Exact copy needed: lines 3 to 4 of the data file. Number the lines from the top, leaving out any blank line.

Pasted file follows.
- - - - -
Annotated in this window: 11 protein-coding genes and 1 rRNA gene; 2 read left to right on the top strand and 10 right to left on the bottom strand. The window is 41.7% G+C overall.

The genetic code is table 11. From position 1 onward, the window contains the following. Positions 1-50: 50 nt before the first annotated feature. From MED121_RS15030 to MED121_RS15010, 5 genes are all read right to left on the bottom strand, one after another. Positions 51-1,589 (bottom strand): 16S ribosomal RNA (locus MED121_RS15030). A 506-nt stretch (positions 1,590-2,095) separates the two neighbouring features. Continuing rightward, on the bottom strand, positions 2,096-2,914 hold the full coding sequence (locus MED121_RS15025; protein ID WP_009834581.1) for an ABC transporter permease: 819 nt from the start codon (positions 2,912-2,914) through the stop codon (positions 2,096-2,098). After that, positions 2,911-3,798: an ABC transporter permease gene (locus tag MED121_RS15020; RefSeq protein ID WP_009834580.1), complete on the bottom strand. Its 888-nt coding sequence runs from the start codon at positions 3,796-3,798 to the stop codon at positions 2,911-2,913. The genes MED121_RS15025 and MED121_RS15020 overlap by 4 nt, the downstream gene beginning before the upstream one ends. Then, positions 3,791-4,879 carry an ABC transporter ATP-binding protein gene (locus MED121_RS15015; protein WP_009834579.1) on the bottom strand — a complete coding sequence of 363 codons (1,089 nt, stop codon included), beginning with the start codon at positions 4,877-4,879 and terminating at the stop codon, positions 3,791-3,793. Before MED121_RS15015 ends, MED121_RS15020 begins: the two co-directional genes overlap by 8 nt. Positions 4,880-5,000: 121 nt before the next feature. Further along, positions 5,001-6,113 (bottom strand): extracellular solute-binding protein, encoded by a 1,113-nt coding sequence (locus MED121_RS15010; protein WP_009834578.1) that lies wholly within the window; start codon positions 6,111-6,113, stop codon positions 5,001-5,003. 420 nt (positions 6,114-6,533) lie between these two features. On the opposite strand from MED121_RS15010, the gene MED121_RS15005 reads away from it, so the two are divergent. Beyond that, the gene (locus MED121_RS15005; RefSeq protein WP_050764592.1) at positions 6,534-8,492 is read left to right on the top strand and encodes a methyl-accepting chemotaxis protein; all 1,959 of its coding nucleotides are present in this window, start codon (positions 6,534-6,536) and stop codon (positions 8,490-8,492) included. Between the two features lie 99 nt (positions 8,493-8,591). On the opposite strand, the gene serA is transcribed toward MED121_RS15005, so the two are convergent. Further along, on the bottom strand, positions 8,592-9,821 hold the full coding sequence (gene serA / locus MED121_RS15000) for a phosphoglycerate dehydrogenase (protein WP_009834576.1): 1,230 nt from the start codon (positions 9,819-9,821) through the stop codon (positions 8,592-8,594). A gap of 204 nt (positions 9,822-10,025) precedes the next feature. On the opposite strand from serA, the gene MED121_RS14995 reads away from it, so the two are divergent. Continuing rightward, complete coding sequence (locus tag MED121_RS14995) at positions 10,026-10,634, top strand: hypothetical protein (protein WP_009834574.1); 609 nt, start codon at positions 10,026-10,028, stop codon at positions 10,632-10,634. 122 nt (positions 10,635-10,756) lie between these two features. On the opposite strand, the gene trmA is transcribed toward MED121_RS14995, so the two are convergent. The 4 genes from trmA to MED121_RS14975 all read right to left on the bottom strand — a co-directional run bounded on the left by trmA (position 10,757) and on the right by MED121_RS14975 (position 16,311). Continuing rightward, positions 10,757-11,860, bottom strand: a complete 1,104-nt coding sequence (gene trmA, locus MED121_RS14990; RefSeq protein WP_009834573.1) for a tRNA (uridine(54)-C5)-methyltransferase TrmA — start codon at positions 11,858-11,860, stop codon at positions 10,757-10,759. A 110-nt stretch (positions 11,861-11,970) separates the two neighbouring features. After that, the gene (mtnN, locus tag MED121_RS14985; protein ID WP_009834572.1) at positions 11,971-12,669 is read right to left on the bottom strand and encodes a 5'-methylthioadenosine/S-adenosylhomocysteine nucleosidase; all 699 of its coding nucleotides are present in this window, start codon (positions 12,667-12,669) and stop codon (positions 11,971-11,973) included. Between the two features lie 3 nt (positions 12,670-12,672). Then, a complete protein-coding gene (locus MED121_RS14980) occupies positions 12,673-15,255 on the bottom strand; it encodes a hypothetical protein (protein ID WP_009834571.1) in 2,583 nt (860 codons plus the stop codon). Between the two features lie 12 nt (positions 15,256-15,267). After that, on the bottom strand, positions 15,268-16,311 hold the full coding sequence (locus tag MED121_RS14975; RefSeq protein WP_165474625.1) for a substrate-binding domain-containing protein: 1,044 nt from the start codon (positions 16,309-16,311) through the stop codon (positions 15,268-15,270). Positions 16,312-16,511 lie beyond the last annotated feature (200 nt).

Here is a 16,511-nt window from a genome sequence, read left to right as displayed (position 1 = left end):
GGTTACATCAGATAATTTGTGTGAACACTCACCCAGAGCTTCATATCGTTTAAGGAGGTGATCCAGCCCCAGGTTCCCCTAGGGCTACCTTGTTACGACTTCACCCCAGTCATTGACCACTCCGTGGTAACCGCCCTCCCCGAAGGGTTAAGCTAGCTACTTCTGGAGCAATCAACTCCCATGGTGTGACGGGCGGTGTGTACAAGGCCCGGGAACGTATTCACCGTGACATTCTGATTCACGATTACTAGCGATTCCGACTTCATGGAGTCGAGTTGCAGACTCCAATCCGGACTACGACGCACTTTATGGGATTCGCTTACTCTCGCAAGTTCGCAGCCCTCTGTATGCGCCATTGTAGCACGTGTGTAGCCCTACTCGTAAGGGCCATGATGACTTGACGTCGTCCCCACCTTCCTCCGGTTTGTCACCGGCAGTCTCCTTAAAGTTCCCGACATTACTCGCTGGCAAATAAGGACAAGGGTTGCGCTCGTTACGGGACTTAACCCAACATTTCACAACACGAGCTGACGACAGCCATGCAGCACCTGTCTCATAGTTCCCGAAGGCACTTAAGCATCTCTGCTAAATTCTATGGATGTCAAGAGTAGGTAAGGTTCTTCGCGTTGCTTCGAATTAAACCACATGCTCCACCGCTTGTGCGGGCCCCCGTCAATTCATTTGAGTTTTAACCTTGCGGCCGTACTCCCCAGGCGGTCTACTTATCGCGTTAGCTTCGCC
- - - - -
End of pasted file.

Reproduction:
Here is a 16,511-nt window from a genome sequence, read left to right as displayed (position 1 = left end):
GGTTACATCAGATAATTTGTGTGAACACTCACCCAGAGCTTCATATCGTTTAAGGAGGTGATCCAGCCCCAGGTTCCCCTAGGGCTACCTTGTTACGACTTCACCCCAGTCATTGACCACTCCGTGGTAACCGCCCTCCCCGAAGGGTTAAGCTAGCTACTTCTGGAGCAATCAACTCCCATGGTGTGACGGGCGGTGTGTACAAGGCCCGGGAACGTATTCACCGTGACATTCTGATTCACGATTACTAGCGATTCCGACTTCATGGAGTCGAGTTGCAGACTCCAATCCGGACTACGACGCACTTTATGGGATTCGCTTACTCTCGCAAGTTCGCAGCCCTCTGTATGCGCCATTGTAGCACGTGTGTAGCCCTACTCGTAAGGGCCATGATGACTTGACGTCGTCCCCACCTTCCTCCGGTTTGTCACCGGCAGTCTCCTTAAAGTTCCCGACATTACTCGCTGGCAAATAAGGACAAGGGTTGCGCTCGTTACGGGACTTAACCCAACATTTCACAACACGAGCTGACGACAGCCATGCAGCACCTGTCTCATAGTTCCCGAAGGCACTTAAGCATCTCTGCTAAATTCTATGGATGTCAAGAGTAGGTAAGGTTCTTCGCGTTGCTTCGAATTAAACCACATGCTCCACCGCTTGTGCGGGCCCCCGTCAATTCATTTGAGTTTTAACCTTGCGGCCGTACTCCCCAGGCGGTCTACTTATCGCGTTAGCTTCGCC